On the first day of class, I had to run to catch the bus. While I was running, all I could think is, “First class back in Rome and I’m already running for transport. Typical.” Once I arrived at ItaliaIdea, I was told to go into classroom 6. Unknowingly, they had placed me in the beginner classroom. I thought to myself, “Okay, I can just stick it out the first week and maybe I’ll learn something new.” We started out by learning how to introduce ourselves, and I knew that if I was going to learn anything in the class, it would probably be at the end of the six weeks. I needed to switch out. Shortly after the mid class break, I asked the teacher to be switched to the proper level. I later found out that the man who had my correct placement had been out sick the day I arrived. I later met my proper classmates, most of which come from the U.S. and one from Barcelona.

Later Monday night, we went to Rec 23, a local bar that hosts a ‘language exchange’ every Monday night. At this exchange, Italians come to the bar to meet foreigners and practice another language that they are studying, whether it be English, Spanish, etc. I had gone before when I was abroad last year, and ended up making friends with some of the students of Universita’ Roma Tre. During the summer, the language exchange moves out by the Tiber River in a sort of festival called TeverEstate. It was nice to go with classmates and see new Italian faces. During the rest of the week, I got to know my classmates better and we all had lunch together in a park near Largo Argentina after my second class. My first in-class exam will be next Tuesday over conjunctions and direct and indirect pronouns. Wish me luck!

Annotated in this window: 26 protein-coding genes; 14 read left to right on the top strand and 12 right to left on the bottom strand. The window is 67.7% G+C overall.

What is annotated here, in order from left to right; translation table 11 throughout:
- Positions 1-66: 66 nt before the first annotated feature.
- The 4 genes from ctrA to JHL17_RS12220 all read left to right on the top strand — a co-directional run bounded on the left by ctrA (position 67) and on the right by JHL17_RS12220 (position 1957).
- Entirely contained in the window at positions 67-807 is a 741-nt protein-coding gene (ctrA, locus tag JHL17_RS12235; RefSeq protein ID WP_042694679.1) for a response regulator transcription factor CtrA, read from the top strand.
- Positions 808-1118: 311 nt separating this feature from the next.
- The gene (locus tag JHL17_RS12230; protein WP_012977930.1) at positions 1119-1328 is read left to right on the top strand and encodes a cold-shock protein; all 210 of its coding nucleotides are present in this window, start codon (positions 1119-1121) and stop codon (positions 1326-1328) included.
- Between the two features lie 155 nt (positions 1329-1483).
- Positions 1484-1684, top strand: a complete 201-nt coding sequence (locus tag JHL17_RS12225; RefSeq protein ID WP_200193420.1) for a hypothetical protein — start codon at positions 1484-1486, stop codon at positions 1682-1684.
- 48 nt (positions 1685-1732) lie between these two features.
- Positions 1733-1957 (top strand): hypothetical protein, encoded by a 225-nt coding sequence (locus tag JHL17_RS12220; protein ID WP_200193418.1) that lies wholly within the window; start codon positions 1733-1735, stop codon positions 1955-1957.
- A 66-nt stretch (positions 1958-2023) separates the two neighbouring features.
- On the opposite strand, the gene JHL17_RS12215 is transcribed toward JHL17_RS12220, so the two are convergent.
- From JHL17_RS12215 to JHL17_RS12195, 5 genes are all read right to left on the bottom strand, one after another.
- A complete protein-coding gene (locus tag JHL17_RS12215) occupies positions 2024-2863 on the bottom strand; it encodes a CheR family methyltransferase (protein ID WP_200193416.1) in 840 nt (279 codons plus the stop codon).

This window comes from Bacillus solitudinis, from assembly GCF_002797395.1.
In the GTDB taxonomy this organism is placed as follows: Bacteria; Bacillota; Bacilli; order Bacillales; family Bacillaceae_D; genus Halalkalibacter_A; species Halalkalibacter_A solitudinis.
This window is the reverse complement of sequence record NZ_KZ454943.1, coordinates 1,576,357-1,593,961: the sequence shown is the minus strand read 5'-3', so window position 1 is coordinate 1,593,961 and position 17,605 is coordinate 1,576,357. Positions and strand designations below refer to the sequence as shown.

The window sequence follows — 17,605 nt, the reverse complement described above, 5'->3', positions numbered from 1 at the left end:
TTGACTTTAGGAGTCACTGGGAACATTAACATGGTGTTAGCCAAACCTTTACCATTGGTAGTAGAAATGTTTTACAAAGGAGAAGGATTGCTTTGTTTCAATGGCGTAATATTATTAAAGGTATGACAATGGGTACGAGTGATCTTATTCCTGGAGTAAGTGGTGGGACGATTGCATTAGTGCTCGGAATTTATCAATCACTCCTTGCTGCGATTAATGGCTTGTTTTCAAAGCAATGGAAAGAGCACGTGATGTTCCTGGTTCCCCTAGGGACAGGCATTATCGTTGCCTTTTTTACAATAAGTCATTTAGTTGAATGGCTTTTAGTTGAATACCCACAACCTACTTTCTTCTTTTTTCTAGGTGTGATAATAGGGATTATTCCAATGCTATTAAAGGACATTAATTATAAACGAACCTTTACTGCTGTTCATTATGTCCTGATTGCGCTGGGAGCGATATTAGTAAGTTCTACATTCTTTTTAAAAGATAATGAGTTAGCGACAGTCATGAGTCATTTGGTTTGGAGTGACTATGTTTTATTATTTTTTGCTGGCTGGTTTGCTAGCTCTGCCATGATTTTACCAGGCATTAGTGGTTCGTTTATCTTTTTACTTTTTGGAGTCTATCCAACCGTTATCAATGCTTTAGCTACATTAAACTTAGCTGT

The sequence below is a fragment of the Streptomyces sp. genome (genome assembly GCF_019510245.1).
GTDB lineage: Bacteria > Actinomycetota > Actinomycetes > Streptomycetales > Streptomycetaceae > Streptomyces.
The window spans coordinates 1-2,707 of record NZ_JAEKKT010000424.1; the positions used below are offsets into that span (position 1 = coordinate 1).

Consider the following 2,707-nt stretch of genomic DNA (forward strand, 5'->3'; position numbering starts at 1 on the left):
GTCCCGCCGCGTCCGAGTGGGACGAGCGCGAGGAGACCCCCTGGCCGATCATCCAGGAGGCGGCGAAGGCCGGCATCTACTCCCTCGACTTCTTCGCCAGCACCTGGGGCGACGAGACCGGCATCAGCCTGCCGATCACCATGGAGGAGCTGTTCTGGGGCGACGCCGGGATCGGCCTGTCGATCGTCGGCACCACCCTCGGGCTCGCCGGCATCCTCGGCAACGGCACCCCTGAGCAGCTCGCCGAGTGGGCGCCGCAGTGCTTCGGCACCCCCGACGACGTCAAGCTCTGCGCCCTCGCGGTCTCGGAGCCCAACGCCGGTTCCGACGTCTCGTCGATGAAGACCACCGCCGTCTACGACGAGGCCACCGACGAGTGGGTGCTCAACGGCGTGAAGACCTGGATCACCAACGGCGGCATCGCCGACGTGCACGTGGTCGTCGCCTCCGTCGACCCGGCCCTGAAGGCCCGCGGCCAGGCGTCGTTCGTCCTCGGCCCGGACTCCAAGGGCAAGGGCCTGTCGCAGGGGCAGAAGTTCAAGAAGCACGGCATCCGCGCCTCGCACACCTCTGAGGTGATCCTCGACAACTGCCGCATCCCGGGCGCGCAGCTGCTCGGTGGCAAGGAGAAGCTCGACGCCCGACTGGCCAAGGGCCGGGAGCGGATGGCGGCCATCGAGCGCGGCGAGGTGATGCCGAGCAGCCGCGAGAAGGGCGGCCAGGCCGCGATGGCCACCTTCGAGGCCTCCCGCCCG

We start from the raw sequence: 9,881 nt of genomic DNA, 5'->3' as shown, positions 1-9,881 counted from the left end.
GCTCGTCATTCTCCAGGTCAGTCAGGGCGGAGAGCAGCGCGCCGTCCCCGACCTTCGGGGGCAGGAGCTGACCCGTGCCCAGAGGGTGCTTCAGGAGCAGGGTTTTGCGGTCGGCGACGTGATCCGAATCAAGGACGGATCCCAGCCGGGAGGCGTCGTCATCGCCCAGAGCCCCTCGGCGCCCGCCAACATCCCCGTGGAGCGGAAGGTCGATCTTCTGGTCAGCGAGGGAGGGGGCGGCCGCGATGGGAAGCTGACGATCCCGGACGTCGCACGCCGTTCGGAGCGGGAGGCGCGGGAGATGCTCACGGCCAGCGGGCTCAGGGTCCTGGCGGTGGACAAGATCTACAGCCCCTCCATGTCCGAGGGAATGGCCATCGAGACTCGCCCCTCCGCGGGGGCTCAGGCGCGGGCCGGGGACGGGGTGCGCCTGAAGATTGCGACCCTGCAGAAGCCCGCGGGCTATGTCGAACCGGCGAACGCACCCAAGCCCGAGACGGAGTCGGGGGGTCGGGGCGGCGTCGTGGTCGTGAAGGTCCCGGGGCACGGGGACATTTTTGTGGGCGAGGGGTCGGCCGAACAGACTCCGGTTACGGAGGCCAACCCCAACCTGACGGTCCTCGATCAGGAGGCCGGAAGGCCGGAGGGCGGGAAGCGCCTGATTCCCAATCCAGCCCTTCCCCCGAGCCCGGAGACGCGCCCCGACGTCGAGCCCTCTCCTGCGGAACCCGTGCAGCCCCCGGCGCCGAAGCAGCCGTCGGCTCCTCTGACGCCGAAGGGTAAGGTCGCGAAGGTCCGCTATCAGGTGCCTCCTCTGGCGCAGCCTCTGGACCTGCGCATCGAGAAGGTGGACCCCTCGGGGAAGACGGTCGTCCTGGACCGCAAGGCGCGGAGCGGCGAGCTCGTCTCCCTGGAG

Park View from Tuesday’s Lunch

In addition to the SLA, I’ve been working on an application for the Fulbright Fellowship Program. It has been a bit weird doing the application abroad with remote advisor meetings. It feels strange to me that I’m working on this application to go abroad while I am abroad, but I’ve been sure to balance my time so I can work on the application and have meetings but still complete my assignments and engage the city.

Another pleasant highlight of the week was meeting an old friend, Flora, to go out on Friday night. I had met her and three other Italian students at the Rec 23 Language exchange last year. The others were back home in Calabria for the summer, however. We went to a bar called Black Market in Monti, a very chic neighborhood just east of the Colosseum. Tonight (Saturday), I am meeting one of my classmates and his visiting college friend for karaoke!